In the car on the way home after Strategicon, I like to talk with Mike about what games we played and how they worked or didn’t wor. It’s a post-mortem that helps me get perspective on the weekend and what I enjoyed about the experience, what I would change, and generally so I can learn and grow as a gamer and designer. I then like to write down our thoughts and experiences, even if they’re not full write-ups, so that I can remember later what happened and how the con went.
We arrived early on Friday and had time to unpack, unwind, shower, and get snacks before Mike’s 6 PM game of Pocketmod Pirates of the Spanish Main. This game is kind of a neat little ship-to-ship skirmish game. In it, you construct a little pirate ship from the booster pack that the game comes in, and you can sail to islands to get coins, or fight other pirates to steal their coins. In many ways, it is an extremely simple game, but it’s a good, quick game for tactical naval combat.
Mike was playing against two children, who were siblings. He used a tactic that proves highly effective– he let the brother and sister destroy each other while he quietly accumulated coins from uninhabited islands and won the game.
At 8 PM, we were both running our games: I had Dungeon World, and Mike had Tunnels and Trolls.
Tunnels and Trolls is a very lightweight RPG by Flying Buffalo. They did a kickstarter project last year to put out a new edition of the game (Deluxe Tunnels and Trolls), which hasn’t quite delivered yet, but will soon. Mike’s game had no signups before went to play Pirates, so he was pretty sure he would sit there for ten or fifteen minutes before packing up.
Not so, however, when some fellow gamers from Vegas signed up and hopped onto his table for a rousing adventure using the RPG Day module that took place on a longboat with pirates! Mike said there was a surprisingly large amount of role-playing around the table, which pleased him as a GM.
My own game of Dungeon World went all right, too. I am working on a Dungeon World/GUMSHOE “hack” in which a custom move allows players to investigate the scene of a mystery (like a crime scene), search for and get clues, and unravel the mystery. In Gumshoe, the players basically follow the trail of clues to lead from one scene into the next without feeling railroaded. In Dungeon World, there is no railroad, so how do make a mystery story work?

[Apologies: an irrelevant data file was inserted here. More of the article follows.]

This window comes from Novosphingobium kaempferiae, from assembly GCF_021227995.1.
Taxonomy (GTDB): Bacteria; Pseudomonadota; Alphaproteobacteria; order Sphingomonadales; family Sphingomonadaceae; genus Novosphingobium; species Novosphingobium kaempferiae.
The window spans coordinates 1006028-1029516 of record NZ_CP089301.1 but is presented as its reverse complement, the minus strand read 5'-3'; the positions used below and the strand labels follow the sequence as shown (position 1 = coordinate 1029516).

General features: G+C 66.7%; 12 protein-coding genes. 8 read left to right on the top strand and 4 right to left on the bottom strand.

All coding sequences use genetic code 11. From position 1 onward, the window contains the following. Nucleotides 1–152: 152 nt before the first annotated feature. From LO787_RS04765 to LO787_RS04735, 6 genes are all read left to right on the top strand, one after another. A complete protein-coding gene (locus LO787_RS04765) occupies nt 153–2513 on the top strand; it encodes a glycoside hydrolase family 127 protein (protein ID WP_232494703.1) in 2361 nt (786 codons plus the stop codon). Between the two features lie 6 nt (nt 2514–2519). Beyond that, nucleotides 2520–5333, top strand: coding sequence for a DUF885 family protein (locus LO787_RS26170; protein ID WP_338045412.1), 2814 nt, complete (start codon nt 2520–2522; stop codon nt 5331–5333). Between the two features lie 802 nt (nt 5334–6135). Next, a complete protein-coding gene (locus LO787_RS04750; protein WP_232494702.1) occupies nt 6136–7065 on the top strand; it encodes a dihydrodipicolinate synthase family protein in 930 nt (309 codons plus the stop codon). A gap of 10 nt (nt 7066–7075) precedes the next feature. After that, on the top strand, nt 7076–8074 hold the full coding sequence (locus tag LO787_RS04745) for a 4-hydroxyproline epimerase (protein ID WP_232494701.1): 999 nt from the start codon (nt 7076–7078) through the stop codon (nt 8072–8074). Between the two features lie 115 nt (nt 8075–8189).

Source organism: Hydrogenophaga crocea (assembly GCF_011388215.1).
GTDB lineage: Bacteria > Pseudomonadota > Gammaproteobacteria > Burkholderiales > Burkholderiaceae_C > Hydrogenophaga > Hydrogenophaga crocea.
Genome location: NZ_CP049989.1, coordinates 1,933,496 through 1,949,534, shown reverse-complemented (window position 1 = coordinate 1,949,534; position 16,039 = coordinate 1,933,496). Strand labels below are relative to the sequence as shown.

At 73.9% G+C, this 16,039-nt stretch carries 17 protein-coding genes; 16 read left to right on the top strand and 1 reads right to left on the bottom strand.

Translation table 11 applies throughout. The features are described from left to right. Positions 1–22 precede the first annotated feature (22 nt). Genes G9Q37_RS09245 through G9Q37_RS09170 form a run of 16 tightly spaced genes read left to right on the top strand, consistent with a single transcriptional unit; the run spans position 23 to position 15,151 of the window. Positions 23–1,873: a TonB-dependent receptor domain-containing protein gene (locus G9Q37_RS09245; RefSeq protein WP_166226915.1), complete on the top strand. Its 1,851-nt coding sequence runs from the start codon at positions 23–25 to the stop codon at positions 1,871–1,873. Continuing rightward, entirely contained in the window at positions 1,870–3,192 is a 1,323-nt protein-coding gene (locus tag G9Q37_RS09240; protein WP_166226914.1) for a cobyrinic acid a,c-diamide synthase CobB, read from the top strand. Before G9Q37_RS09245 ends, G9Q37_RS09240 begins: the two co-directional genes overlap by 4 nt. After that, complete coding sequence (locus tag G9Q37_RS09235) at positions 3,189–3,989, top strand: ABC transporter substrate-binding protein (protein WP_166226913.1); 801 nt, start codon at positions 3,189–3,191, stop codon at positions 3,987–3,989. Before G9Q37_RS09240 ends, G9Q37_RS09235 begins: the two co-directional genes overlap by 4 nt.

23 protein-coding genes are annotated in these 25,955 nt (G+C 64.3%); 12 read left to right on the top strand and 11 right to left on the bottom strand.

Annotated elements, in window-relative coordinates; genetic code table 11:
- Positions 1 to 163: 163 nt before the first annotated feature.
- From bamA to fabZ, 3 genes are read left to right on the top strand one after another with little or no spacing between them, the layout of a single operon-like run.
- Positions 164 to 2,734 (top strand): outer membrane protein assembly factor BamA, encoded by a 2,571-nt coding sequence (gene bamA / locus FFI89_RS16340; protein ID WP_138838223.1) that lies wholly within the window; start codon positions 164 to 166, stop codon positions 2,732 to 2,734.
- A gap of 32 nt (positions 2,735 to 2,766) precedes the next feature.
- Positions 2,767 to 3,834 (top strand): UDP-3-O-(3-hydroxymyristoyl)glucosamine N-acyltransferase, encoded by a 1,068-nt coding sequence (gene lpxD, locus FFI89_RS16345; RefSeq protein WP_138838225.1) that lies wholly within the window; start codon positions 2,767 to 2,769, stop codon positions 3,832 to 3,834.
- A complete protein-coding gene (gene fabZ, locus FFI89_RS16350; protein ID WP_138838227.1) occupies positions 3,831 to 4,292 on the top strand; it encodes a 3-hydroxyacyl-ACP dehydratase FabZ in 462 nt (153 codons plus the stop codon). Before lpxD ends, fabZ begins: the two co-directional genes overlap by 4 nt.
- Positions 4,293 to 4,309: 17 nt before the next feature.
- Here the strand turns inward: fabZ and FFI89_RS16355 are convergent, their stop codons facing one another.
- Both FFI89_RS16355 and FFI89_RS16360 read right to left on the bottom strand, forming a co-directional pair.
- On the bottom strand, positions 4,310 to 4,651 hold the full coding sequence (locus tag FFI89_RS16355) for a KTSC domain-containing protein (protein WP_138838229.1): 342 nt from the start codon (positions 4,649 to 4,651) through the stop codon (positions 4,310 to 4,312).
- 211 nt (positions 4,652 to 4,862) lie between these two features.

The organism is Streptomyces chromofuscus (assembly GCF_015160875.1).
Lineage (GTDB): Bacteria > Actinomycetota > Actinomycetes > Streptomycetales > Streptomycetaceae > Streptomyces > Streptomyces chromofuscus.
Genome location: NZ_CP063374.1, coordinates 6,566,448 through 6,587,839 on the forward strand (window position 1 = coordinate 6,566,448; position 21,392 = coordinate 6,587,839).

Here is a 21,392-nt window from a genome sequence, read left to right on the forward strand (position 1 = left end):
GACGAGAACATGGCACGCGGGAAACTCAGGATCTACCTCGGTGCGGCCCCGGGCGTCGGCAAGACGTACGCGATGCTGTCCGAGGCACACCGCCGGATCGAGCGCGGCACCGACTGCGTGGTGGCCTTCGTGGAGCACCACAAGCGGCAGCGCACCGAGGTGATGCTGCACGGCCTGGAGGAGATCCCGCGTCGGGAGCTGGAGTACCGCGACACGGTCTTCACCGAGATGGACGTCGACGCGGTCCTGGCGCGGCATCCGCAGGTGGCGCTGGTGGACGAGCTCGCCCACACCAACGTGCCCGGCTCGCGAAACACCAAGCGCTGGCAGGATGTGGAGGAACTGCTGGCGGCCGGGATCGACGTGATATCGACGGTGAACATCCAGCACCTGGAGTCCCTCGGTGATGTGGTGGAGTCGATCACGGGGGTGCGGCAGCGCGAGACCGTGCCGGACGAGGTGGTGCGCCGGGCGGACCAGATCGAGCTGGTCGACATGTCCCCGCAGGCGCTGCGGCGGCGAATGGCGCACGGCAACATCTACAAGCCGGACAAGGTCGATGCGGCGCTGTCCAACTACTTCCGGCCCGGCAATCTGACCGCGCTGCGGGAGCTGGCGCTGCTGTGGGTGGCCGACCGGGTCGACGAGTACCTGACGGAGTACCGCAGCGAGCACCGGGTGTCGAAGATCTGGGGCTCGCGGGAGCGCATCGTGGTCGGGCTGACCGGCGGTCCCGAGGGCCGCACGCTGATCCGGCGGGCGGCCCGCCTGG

Well, I’m still working on that, but one way is to set up the sandbox, knowing what happened before and what happens next. Give the clues to the players. Give more clues to players who look for them. And every time they fail an investigation roll, an extra GM move is “hold 1 for the showdown with the culprit.” This represents the bad guys’ preparation for the showdown, and gives the PCs something to worry about.
I ran this adventure previously for my Thursday night group, and it didn’t go very well. Very frustrating, lots of brick walls, but the playtest was invaluable to me because it showed me the missing links between the culprits. In the adventure, a demon and a human are working together. The demon eats people’s hearts. The human preps them for dinner. The human is the local priest of the god of love. And the connection between the two was not clear in my playtest.
During the game on Friday night, however, the paladin was trying to detect evil on the first victim, to see if nefarious things were going on. The priest was present… and of course he’s evil. The paladin was flummoxed, left to get the rest of the party, and the plot proceeded really well with the wizard and NPC priest charming each other (fist-bump!) and the PCs finally fighting and defeating the demon with a strong hit with a magically prepared weapon.
Mike and I both had games early on Saturday (9 AM). Mike’s was another Tunnels & Trolls game he was GMing, but he didn’t get any players so he hopped over to my game. I was playing in a Dungeon World game about saving Prince Damzale, who was in distress, having been kidnapped by a dragon sorceress, to be sacrificed and bring forth the dragon god.